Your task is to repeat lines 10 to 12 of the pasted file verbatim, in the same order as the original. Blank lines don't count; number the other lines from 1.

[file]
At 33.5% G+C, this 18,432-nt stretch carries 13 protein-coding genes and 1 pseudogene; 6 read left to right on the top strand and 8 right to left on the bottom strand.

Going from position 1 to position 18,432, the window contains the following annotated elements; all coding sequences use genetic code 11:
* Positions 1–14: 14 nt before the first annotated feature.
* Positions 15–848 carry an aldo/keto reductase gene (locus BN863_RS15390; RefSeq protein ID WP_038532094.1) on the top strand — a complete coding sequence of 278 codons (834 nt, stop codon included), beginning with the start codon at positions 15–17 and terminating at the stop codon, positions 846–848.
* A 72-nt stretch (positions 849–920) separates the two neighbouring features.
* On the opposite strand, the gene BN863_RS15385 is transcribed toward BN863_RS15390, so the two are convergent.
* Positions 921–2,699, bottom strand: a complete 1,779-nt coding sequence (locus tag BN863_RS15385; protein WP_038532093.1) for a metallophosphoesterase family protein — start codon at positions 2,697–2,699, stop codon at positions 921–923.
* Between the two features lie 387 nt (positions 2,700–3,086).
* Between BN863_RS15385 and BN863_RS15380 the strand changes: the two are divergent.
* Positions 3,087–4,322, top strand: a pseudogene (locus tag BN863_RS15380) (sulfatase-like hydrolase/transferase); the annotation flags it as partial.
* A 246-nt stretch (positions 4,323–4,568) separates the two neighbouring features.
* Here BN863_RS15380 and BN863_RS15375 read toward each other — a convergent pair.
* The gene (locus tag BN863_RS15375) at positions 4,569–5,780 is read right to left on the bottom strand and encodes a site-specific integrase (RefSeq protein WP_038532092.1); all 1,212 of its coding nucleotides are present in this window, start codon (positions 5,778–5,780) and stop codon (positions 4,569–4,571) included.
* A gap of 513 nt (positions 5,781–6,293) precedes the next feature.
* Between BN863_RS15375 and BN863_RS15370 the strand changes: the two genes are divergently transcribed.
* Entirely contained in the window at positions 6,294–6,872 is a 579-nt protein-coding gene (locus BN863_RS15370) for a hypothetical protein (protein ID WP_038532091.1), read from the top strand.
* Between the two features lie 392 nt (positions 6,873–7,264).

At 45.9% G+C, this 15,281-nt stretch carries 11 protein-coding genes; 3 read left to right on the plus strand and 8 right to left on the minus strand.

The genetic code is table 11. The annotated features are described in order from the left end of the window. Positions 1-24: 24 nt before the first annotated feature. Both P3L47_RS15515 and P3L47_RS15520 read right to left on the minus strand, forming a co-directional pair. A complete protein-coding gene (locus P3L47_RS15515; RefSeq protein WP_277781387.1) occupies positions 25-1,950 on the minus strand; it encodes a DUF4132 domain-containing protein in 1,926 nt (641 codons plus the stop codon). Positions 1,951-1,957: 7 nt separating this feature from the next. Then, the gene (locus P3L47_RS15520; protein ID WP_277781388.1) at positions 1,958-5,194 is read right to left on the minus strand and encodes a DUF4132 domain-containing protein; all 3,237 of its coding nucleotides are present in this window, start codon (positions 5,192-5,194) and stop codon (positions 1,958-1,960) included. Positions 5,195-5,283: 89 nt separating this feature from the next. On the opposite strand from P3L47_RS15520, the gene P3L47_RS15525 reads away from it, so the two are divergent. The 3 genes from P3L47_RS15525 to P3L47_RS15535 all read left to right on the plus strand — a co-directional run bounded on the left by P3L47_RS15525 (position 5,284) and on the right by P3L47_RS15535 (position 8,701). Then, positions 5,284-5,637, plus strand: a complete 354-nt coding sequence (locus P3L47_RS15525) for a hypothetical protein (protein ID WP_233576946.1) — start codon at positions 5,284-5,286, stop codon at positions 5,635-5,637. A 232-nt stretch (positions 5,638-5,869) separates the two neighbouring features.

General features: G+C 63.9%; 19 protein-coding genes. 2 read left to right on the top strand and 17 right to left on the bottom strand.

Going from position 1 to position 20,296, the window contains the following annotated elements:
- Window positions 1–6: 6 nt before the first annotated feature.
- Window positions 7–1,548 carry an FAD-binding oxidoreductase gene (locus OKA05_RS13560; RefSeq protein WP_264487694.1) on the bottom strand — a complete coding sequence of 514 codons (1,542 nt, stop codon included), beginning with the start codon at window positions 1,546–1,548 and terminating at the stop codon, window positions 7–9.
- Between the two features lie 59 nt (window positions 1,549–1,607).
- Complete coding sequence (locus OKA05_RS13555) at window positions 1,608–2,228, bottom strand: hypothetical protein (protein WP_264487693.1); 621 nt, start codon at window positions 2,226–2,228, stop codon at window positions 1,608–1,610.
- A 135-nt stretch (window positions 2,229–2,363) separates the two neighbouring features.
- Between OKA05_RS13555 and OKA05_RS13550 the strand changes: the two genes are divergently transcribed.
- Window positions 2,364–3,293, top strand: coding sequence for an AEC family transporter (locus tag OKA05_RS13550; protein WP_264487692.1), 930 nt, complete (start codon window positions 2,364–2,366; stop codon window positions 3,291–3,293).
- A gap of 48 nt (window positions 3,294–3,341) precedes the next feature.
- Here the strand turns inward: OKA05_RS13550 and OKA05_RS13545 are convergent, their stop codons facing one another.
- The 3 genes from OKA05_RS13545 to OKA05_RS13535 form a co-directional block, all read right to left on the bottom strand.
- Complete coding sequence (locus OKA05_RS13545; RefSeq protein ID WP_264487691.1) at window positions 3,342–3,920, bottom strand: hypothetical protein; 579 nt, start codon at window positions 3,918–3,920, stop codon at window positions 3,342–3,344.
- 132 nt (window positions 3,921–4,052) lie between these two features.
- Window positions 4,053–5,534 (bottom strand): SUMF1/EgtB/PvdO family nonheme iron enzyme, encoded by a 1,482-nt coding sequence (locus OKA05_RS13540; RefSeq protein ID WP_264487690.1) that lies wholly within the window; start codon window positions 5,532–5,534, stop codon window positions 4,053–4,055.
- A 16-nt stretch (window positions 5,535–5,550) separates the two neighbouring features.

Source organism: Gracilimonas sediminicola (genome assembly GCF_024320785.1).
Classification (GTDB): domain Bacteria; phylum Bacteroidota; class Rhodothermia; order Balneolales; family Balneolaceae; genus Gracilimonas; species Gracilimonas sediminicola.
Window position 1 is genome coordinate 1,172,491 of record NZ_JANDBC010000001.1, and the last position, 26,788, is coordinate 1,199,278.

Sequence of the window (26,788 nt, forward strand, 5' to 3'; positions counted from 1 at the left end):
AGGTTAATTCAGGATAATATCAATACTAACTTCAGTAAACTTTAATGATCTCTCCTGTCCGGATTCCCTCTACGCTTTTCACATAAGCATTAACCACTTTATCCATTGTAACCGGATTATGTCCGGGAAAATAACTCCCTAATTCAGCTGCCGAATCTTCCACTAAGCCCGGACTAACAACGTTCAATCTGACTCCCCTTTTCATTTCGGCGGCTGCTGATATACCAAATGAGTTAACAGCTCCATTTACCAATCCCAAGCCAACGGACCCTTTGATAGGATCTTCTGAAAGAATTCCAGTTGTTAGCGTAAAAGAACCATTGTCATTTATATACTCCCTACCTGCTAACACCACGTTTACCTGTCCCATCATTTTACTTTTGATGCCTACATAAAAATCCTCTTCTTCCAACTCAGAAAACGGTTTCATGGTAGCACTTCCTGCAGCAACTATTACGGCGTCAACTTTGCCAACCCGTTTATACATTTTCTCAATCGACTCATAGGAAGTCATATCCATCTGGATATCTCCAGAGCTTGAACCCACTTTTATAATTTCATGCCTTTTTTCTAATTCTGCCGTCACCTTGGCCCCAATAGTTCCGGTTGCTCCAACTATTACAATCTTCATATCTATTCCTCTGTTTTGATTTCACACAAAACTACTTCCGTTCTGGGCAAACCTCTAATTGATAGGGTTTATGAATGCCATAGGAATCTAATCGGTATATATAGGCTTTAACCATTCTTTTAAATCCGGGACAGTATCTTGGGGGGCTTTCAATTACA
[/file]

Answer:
* Positions 3,087–4,322, top strand: a pseudogene (locus tag BN863_RS15380) (sulfatase-like hydrolase/transferase); the annotation flags it as partial.
* A 246-nt stretch (positions 4,323–4,568) separates the two neighbouring features.
* Here BN863_RS15380 and BN863_RS15375 read toward each other — a convergent pair.